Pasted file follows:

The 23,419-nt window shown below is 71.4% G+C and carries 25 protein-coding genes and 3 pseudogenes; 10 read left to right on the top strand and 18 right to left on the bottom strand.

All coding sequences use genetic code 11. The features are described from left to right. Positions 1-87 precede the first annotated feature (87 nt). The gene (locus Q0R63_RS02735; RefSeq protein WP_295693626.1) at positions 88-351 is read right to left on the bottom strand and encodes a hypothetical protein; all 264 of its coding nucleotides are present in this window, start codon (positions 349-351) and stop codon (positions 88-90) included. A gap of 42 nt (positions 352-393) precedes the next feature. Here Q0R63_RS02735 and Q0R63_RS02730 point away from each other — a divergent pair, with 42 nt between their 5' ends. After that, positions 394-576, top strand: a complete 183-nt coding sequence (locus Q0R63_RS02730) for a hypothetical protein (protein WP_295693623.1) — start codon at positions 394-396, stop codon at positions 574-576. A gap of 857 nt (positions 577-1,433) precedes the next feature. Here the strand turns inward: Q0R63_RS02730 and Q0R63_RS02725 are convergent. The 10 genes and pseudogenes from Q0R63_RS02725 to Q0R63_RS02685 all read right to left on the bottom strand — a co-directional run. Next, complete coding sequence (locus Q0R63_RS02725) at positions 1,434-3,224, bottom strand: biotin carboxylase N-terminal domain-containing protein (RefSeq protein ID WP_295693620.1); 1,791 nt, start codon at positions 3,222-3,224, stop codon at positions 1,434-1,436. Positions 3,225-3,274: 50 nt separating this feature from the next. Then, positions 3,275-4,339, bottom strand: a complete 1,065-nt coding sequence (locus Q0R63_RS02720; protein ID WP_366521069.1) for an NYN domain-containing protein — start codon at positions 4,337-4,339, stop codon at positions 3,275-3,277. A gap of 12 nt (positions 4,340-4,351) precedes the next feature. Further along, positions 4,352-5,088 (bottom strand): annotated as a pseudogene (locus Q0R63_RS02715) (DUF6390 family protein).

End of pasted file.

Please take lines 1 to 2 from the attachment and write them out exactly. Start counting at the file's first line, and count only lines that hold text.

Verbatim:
The 23,419-nt window shown below is 71.4% G+C and carries 25 protein-coding genes and 3 pseudogenes; 10 read left to right on the top strand and 18 right to left on the bottom strand.

All coding sequences use genetic code 11. The features are described from left to right. Positions 1-87 precede the first annotated feature (87 nt). The gene (locus Q0R63_RS02735; RefSeq protein WP_295693626.1) at positions 88-351 is read right to left on the bottom strand and encodes a hypothetical protein; all 264 of its coding nucleotides are present in this window, start codon (positions 349-351) and stop codon (positions 88-90) included. A gap of 42 nt (positions 352-393) precedes the next feature. Here Q0R63_RS02735 and Q0R63_RS02730 point away from each other — a divergent pair, with 42 nt between their 5' ends. After that, positions 394-576, top strand: a complete 183-nt coding sequence (locus Q0R63_RS02730) for a hypothetical protein (protein WP_295693623.1) — start codon at positions 394-396, stop codon at positions 574-576. A gap of 857 nt (positions 577-1,433) precedes the next feature. Here the strand turns inward: Q0R63_RS02730 and Q0R63_RS02725 are convergent. The 10 genes and pseudogenes from Q0R63_RS02725 to Q0R63_RS02685 all read right to left on the bottom strand — a co-directional run. Next, complete coding sequence (locus Q0R63_RS02725) at positions 1,434-3,224, bottom strand: biotin carboxylase N-terminal domain-containing protein (RefSeq protein ID WP_295693620.1); 1,791 nt, start codon at positions 3,222-3,224, stop codon at positions 1,434-1,436. Positions 3,225-3,274: 50 nt separating this feature from the next. Then, positions 3,275-4,339, bottom strand: a complete 1,065-nt coding sequence (locus Q0R63_RS02720; protein ID WP_366521069.1) for an NYN domain-containing protein — start codon at positions 4,337-4,339, stop codon at positions 3,275-3,277. A gap of 12 nt (positions 4,340-4,351) precedes the next feature. Further along, positions 4,352-5,088 (bottom strand): annotated as a pseudogene (locus Q0R63_RS02715) (DUF6390 family protein).